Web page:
Time Management by The Chimping Dandy (499 Words)

Chips? Again?

Why is it, whenever I decide to have 'Freezer surprise' for dinner, you know, that game where you open the freezer and have to make a meal with the first thing you see? It always turns out that I have to make something with chips?  Maybe I buy too many chips.

I took the bag from the freezer and slowly closed the door, even when I'm in the house on my own I don't like to slam doors.  My Mother always told me that someone who slams doors needs to work on their time management.  My time management was perfect; I had everything planned, down to the last minute, in an ostrich leather FiloFax that I'd gotten off eBay for a song.

I threw the chips on the counter and searched the cupboards for an accompaniment.  There wasn't a great deal there, the non-standard opening hours of the local shops over Christmas had thrown out my normal routine, so much for my much vaunted time management.  Settling eventually on a tin of meatballs in tomato gravy, I turned on the oven and emptied the meatballs into a pan.  The chips would take twenty minutes to cook, the meatballs another five.  I set the timer for fifteen minutes and put the chips in the oven.

I wandered up the thirteen steps to see what was on the TV, it was really only a choice between Jeremy Kyle or Dr Who, neither particularly interested me, so I tried the radio.  The metal framing of my concrete duplex flat made radio reception patchy at the best of times; This wasn't the best of times, I could hardly hear Jeremy Vine's voice through the crackle of static.  What I could hear however, was the beep of the oven timer.  Wandering back down the same thirteen steps into the kitchen, I lit the hob and put on the meatballs – I added a splash of tomato ketchup, I remembered that the gravy in this particular brand of meatballs was a little bland.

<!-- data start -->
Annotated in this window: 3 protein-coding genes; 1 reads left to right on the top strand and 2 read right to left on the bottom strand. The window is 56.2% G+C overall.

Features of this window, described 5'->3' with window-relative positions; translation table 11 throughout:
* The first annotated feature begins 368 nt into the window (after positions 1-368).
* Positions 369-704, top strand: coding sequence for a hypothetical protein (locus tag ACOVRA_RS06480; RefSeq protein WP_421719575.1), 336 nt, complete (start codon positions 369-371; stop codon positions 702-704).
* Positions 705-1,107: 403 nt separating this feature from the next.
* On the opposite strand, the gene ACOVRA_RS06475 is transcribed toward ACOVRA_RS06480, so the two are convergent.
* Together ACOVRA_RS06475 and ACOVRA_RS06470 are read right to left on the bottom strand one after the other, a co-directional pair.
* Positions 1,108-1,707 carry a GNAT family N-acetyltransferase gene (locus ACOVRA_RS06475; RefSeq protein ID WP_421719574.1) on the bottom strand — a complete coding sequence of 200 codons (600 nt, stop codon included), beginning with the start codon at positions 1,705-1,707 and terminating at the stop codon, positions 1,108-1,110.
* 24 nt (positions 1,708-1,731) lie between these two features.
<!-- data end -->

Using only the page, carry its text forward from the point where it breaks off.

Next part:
The next three hundred seconds were spent casually stirring the pan, the smell of tomato gravy was starting to make my mouth water. At precisely 12:37 I turned off the hob and the oven, went to the cupboard to get a plate and dished up my lunch.  Sitting at the kitchen table in silence, I looked out of the window and regarded the drizzle soaked cityscape.  It was unchanging; from the fifteenth floor you could just see rooftops and low cloud.  Peaceful.

Twelve minutes later I had finished my lunch, I took my plate and cutlery and rinsed them in the sink, I'd wait until a few more things were dirty before I bothered to heat some water.  As I turned, I realised that I hadn't put the remaining chips back in the freezer – maybe I should take the time to re-organise the freezer, put the chips nearer the back, move the prostitute's head to the front, ready for next time.

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